doi:10.1038/nindia.2017.49 Published online 25 April 2017
Researchers have synthesized magnetic nanoparticles coated with green-tea polyphenols. They can remove methylene blue, a pollutant dye, making them potentially useful for treating industrial wastewater.
Iron oxide nanoparticles exhibit magnetic properties which can be utilised in magnetic resonance imaging, cell separation and tissue repair. Their magnetism allows them to be separated and reused.
Scientists from the Indian Institute of Technology and Gauhati University in Assam wanted to tap into the potential. After they coated them with green tea polyphenols, the nanoparticles quickly adsorbed the dye. The rate slowed and reached equilibrium after 16 minutes. The dye adsorption increased with increases in temperature and dose. The adsorbent removed 95% of the dye at neutral pH; whereas dye removal decreased at acidic ph levels.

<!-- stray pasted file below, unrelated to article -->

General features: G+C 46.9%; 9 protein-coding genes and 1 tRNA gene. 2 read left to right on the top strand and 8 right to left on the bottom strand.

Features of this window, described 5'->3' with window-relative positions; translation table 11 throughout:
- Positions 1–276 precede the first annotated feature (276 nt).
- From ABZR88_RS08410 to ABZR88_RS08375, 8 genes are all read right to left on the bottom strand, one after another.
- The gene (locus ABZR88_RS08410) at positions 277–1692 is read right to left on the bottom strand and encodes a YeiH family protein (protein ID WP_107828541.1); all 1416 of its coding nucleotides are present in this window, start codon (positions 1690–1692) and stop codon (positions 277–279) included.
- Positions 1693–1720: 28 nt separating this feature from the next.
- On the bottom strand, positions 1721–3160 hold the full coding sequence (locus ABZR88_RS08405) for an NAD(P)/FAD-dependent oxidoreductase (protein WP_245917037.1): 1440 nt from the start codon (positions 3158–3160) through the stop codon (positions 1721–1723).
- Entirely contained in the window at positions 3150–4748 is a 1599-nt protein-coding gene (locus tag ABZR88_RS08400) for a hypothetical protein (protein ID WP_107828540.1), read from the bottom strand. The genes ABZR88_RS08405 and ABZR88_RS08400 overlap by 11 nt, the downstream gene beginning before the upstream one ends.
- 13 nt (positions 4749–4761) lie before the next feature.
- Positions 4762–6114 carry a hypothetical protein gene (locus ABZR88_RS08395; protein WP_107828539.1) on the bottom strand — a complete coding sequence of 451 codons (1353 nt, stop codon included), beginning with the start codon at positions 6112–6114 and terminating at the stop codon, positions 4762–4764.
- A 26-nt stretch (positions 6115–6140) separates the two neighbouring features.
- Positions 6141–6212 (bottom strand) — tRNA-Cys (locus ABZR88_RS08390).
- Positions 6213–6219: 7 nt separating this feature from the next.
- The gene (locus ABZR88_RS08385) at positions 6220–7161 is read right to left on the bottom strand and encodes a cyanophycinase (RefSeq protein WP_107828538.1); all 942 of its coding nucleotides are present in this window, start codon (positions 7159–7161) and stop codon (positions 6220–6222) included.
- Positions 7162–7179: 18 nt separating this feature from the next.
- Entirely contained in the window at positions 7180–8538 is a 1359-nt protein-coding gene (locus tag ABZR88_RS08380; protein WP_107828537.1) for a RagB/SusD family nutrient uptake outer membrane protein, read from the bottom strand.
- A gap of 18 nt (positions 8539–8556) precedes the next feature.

The presence of green tea polyphenols on the surface of the nanoparticles acts as a protecting agent that prevents oxidation, improving their stability. The coating also makes the nanoparticles negatively charged, allowing them to bind to positively charged methylene blue.
The nanoparticles can be easily separated using an external magnet. After four reaction cycles, they retained 87% of their original dye-removing efficiency.
1. Singh, K. K. et al. Synthesis of superparamagnetic Fe3O4 nanoparticles coated with green tea polyphenols and their use for removal of dye pollutant from aqueous solution. J. Environ. Chem. Eng. (2017) doi: 10.1016/j.jece.2017.04.022